For the first time in history a major Midwestern city used CIPP (cured-in-place) pipe repair to rehabilitate a broken water main, according to the trenchless pipe repair industry news source TrenchlessOnline.com.
While the article doesn’t mention the city by name it could be Chicago they’re referring to. The city had to find a way to fix a deteriorating steel water main that’s used by a metropolitan water district, without disturbing the bustling metropolis above. The ware main itself was located under one of the busiest intersections of the city, which included eight lanes of traffic and two commuter rail tracks.
The massive amounts of people constantly in and out of the area meant they had to find a trenchless sewer repair solution that could be done in a noninvasive, yet efficient manner. After some pipe inspection CIPP was soon identified as the best answer to the city’s problem.
Trenchless pipe repair technologies have been around for at least 10 years. Cured-in-place pipes can take anywhere from an hour to 30 hours to do depending on the specifications of the pipe in question. They are designed to have 50 year lifespans.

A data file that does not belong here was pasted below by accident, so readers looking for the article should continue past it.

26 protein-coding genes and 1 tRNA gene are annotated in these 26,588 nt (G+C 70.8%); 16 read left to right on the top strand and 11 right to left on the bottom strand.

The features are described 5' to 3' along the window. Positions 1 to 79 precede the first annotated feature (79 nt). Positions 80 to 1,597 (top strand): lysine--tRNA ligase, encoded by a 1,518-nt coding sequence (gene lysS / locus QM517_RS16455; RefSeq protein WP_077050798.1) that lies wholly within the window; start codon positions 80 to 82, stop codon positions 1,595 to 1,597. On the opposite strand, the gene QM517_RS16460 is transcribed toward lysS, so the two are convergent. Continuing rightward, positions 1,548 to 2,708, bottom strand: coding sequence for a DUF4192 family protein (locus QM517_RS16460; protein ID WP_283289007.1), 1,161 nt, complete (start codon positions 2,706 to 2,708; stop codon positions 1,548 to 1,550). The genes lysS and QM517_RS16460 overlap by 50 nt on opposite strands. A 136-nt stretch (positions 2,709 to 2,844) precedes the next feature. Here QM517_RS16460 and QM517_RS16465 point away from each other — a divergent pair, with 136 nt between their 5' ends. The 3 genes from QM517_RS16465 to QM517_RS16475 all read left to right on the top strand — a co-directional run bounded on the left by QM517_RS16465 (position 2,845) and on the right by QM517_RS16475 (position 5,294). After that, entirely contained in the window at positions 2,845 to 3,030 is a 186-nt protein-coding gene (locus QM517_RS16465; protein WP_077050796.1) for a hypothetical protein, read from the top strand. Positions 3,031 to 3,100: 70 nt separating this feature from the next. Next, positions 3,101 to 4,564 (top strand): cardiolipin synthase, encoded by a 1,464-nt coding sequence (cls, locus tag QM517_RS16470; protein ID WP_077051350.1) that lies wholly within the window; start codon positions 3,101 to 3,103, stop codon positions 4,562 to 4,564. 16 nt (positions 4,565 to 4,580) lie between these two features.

The CIPP process involves epoxy liner being put into the host pipe and once cured it is pressure tested. On this particular project pipe repair company used air inversion to line the pipe and steam to cure it afterwards.
The quick and efficient benefits of CIPP technology were on full display as the contractor in charge originally had given a 10 day time period to finish the procedure. The entire process was done in just five days and well ahead of budget.
One of the major difficulties the workers had was coordinating the shut down of an on-bound ramp necessary to gain access to the downstream pit. This involved cooperation with the Department of Transportation, city officials, and the Visitor and Convention Bureau. Due to summer activities and events there were only three weekends the three entities could agree the ramp could be shutdown on.
Fortunately, they were able to get everything done without a hitch and will perhaps look into CIPP usage in the future.